The heart of making historical sense of i), the trial, is to understand why it was important to the Christianity being spawned near the end of the 1st century CE, decades after Jesus had died, to place the blame for the death of Jesus on the Jews and not the Romans. This, despite the fact Roman authority had power and responsibility over life and death at Jerusalem at the time; the exploitation of Judea by Rome demanded nothing less. Recall the 4 Gospels were written during and just after the Jewish revolt against Rome of 62-70 CE, the one that ended with the siege at Masada. It was dangerous to speak or write ill of the winners’ (Romans’) actions at this time or at any time prior. Conversely, it was politically expedient to speak or write ill about the losers (the Jews). Moreover, despite resistance the first Christians met in the Roman Empire (Paul’s letters), spreading the Gospel of Jesus had nothing to gain by speaking ill of the Empire regarding the death of Jesus; Christians benefited from being seen at worst as neutral when it came to the Empire. This conciliatory policy toward the Romans paid huge dividends when Roman persecutions of the Christians ceased and Christianity became the state religion of the Empire under Constantine I (Sorting Out Constantine I the Great and His Momma, [Feb., 2015]); with Constantine Christianity “crushed” other religions in the Empire like the Romans crushed the Jewish revolt of 62-70 CE.
But, complete alienation of the Jews within Christianity was not going to work for at least three reasons: First, Jesus was a Jew. What would it look like if Jesus started something that was contrary to his own people? No matter how non-human and divine Jesus became in the minds transforming and exalting him into the Christ, he was a man in a particular ethnic and cultural group, making him appealing and fascinating to both Jew and Gentile alike. Second, if Christianity was to become truly universal and embracing of all, the opportunity for Jews to convert to Christianity must always be available. Third, Jesus’ cultural origin as a Jew was so well known, any condemnation of the Jewish people by Jesus or his Jewish disciples would make the Christian movement seem traitorous to its roots; complete alienation of the Jews by Christianity would make Jesus look like a Benedict Arnold, something antisemitism of later times “conveniently” overlooked.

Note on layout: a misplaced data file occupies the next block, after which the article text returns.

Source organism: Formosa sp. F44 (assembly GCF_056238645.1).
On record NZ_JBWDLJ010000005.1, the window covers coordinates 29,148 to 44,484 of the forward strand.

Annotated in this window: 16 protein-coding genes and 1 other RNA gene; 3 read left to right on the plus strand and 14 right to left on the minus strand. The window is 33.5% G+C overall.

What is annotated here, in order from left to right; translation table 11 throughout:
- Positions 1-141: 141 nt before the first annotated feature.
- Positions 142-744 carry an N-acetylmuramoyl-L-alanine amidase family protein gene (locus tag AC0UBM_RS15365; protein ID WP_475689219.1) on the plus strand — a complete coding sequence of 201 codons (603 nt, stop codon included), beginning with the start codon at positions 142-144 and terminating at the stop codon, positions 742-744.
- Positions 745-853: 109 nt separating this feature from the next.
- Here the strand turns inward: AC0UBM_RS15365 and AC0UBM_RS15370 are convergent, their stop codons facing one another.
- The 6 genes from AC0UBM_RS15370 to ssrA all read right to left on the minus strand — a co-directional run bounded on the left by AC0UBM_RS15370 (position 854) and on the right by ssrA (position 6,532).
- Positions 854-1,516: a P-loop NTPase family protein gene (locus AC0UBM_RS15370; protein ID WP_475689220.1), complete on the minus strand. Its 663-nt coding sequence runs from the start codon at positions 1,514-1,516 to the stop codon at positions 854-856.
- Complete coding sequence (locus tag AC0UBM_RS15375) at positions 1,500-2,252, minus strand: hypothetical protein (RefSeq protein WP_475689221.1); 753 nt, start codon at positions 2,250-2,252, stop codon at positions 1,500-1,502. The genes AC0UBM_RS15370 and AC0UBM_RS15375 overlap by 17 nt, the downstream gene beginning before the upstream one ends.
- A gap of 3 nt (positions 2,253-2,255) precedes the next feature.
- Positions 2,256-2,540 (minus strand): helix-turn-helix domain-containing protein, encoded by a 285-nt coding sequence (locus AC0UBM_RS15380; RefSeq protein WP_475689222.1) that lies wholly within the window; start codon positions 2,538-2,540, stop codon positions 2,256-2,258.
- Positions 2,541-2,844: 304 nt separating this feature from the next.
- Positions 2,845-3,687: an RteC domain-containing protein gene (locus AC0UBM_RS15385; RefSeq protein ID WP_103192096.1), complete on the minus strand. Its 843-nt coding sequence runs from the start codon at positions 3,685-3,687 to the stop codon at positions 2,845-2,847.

Therefore, the Gospels of Mark, Matthew, Luke, and John inserted into the Passion Week stories of Jesus’ arrest, trial, and sentencing castigation upon Jesus’ own people in the capital, placing the ultimate blame for Jesus’ fate upon Jewish authority in Jerusalem (the Sadducees, the Pharisees, the Sanhedrin — the Jewish high court). Pilate, other Roman authorities, and the Roman soldiers who carried out the sentence seemed “reluctant” (Pilate washing his hands of the whole affair) to carry out the desires of Jewish authority. Yet, not all Jews in Jerusalem wanted Jesus’ blood; the story of Joseph of Arimathea (a member of the Sanhedrin?) providing a tomb and retrieving Jesus’ body is a case in point; the tradition that Nicodemus assisted Joseph of Arimathea with the body is another.